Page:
Temptation, Christ, and the Holy Spirit

Matthew 4:1-3 “Then Jesus was led up by the Spirit into the wilderness to be tempted by the devil. And after fasting forty days and forty nights, he was hungry. And the tempter came …”


Look at our track record. We are children of the First Adam. Even in the best of our God-created gardens or gracious conditions, we find ways to cooperate with Satan. Foolishly, we contemplate the lies of the Evil One. We then doubt the affection and wisdom of our Heavenly Father. His gracious laws become burdens to us. We consistently covet being the supreme deity in our own lives; oh how we desire to worship and glorify ourselves. Consequently, we do not say “No!” to the devilish temptations that come our way, and we find ourselves eating from the tree of excommunication, death, and damnation. We ruin ourselves while harming our spouses, families, and neighbors. We then have nothing left but to clothe ourselves in man-made skins and hide from God. Through all this, Lucifer laughs as God’s image-bearers are marred.

Look at the track record of the Son. Jesus is guided by the Holy Father and the Holy Spirit into the wilderness to be assaulted by the Tempter. His place of temptation is not a lush garden; his is is a barren wilderness. Jesus has no food to strengthen him; fruit-filled trees are nowhere to be found; he is hungry for a month. Additionally, Jesus has no earthly companion or helper; he is isolated and alone in the fight. For forty days and forty nights he is attacked by the devil. In Matthew, we are treated to three of the encounters. However, through it all, Jesus remains unstained, unaffected, blameless, sinless, righteous, or holy. The Son worships his Father with all his heart, soul, mind, and strength. In every second, he does that which is right. Not for one second does he sinfully flinch. All his thoughts are holy. All his desires chaste. And though tempted with greater vigor than the First Adam, he wins the day. Jesus dominates the devil and proves himself to be God’s “beloved and well-pleasing Son.”

Look at the Good News in regard to our positional sanctification. Friends, because of the divine swap intended by God, Jesus righteousness becomes our righteousness. We have received Jesus’ report-card and now our holiness grade reads “A+.” His perfection is our perfection. The Father looks at us as if we have dominated the devil at every turn. Though serious temptation comes our way in a variety of forms, we are viewed, declared, and treated as those who …

  1. Have never worshiped anyone other than the Father, Son, and Holy Spirit.
  2. Have never thought or uttered God’s name improperly; he has been honored and not vainly blasphemed.
  3. Have never thought wrongly regarding God’s image, character, and attributes.
  4. Have never denied or discounted the Lord’s sabbath rest or wasted any of his sabbath days.
  5. Have never dishonored — in thought, word, or deed — those authorities whom God’s has placed over us.
  6. Have never had vindictive thoughts, said hateful words, or acted murderously towards our neighbors.
  7. Have never engaged in sexual and/or selfish thoughts, desires, or practices apart from our spouse.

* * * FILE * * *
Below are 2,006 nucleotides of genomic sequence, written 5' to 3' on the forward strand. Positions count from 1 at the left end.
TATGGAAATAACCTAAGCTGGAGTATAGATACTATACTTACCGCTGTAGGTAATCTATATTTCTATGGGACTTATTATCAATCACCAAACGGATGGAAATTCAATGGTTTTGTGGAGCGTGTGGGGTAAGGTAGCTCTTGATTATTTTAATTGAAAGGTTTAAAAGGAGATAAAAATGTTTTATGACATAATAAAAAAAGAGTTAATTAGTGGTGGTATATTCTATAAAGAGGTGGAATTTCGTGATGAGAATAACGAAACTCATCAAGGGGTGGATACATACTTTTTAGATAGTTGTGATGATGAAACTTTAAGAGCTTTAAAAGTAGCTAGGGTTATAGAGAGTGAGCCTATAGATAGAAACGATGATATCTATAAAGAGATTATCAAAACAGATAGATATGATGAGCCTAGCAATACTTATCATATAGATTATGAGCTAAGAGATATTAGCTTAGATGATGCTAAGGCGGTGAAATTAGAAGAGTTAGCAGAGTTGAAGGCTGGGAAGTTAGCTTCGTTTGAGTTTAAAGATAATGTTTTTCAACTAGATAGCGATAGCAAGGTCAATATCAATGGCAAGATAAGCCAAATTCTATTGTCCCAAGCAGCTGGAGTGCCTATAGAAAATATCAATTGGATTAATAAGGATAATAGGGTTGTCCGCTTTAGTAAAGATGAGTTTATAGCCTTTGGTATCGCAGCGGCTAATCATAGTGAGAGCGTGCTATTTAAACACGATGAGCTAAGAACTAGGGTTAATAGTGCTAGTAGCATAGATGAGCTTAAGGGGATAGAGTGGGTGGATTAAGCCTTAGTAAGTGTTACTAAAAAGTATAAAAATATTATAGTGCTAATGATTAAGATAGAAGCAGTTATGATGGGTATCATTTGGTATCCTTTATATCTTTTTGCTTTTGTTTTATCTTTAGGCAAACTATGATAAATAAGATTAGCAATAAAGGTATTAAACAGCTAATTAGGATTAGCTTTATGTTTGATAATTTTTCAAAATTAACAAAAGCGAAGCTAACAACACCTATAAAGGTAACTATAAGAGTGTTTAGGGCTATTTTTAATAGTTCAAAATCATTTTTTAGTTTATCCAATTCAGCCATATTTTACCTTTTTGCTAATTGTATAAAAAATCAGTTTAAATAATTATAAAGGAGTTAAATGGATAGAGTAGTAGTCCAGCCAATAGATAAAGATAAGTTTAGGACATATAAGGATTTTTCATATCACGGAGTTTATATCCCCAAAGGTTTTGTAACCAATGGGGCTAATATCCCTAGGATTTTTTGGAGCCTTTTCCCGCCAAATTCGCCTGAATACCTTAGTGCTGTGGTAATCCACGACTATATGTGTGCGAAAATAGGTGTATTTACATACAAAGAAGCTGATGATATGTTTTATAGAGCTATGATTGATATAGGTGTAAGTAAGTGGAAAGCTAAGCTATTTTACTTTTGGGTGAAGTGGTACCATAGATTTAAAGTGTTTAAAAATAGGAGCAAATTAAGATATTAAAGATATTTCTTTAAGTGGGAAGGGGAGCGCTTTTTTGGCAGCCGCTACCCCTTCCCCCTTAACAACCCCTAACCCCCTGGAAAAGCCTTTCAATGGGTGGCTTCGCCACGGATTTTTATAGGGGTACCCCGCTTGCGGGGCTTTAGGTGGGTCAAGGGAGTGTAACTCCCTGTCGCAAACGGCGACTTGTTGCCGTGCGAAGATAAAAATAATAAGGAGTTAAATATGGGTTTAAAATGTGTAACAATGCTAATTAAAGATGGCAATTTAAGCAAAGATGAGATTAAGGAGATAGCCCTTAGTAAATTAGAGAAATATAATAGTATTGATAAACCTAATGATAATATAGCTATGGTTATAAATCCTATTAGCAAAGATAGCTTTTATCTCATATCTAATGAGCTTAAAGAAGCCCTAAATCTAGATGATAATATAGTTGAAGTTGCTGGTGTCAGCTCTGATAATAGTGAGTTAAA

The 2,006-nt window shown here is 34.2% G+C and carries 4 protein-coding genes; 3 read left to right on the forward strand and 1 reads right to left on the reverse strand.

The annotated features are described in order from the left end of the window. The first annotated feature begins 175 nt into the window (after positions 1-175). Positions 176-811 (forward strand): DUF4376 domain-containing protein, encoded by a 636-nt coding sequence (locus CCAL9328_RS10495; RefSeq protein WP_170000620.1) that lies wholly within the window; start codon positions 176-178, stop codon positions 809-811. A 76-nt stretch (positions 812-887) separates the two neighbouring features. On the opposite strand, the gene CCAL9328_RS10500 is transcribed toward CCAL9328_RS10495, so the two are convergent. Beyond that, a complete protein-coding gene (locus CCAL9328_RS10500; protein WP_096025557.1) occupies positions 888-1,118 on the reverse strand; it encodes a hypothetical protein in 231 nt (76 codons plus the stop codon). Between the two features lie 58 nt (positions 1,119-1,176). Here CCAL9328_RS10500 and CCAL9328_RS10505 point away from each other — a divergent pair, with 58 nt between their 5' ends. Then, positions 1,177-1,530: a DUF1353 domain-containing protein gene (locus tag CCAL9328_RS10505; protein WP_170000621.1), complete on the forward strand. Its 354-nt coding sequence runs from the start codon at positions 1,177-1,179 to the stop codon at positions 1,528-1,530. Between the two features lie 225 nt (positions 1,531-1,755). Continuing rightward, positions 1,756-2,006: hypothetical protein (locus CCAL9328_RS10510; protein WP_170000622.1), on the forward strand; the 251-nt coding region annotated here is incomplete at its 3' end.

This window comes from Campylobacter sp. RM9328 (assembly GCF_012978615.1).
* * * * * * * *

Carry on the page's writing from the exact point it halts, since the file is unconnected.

8. Have never stolen that which God has given to another.
  9. Have never lied — in word, deed, or contract; all of our words are truth and our vows are kept.
  10. Have never coveted that which God has chosen not to give to us; we are perfectly content in our Shepherd.

Yes friends, because we are in Christ, we are viewed as those who have kept the Greatest Commandment, the Ten Commandments, and all the other presentations of God’s Law found throughout Scripture. Every single day, because of Christ, God looks at us and says, “You are my beloved sons and daughters; in you I am well pleased.”

Finally, look at the good news in regard to our practiced sanctification. The same Spirit that guided Jesus Christ into the place of temptation, he leads us. It is his will that we be tempted.

The same Spirit that empowered Jesus to win over temptation, that Spirit is present in us. “Greater is he who is in us than he [and others] who are in the world.” (1 John 4:4)

However, as we can all attest, the same Spirit that dominates the devil, he quite often allows us to fall. He who will make us “without sin” in glory, has not done so yet. And in allowing us to be tempted and fall, he reminds us of our sinfulness, our total depravity, our impotency, the heinousness of sin, and our daily need for Christ’s grace.

However, that same Spirit who dominates sin and Satan, he loves to stick it to the Evil One. And every day, he is the one who — at his own pace and volume and consistency, grants us new hearts, new affections, new thoughts, new prayers, and new successes. So, while yet sinning, we can boast in the Spirit’s progressive work of holiness. We can praise God for what He is doing in, through, and with us. When we kill sin, we can say, “Thank you!” When we put to death the deeds of the flesh, we can say, “Praise God!” As we flee youthful lusts and pluck out eyes, we can say, “To God be the glory!” So, let us hate our sins, confess our sins, confess our Gospel hope, and confess our transformed desires for righteousness, and then let us praise God and enjoy the times when we find ourselves saying “No!” to the world, the flesh, and the devil and “Yes!” to Christ and his glorious will.


Galatians 5:22–23 But the fruit of the Spirit is love, joy, peace, patience, kindness, goodness, faithfulness, gentleness, self-control; against such things there is no law.


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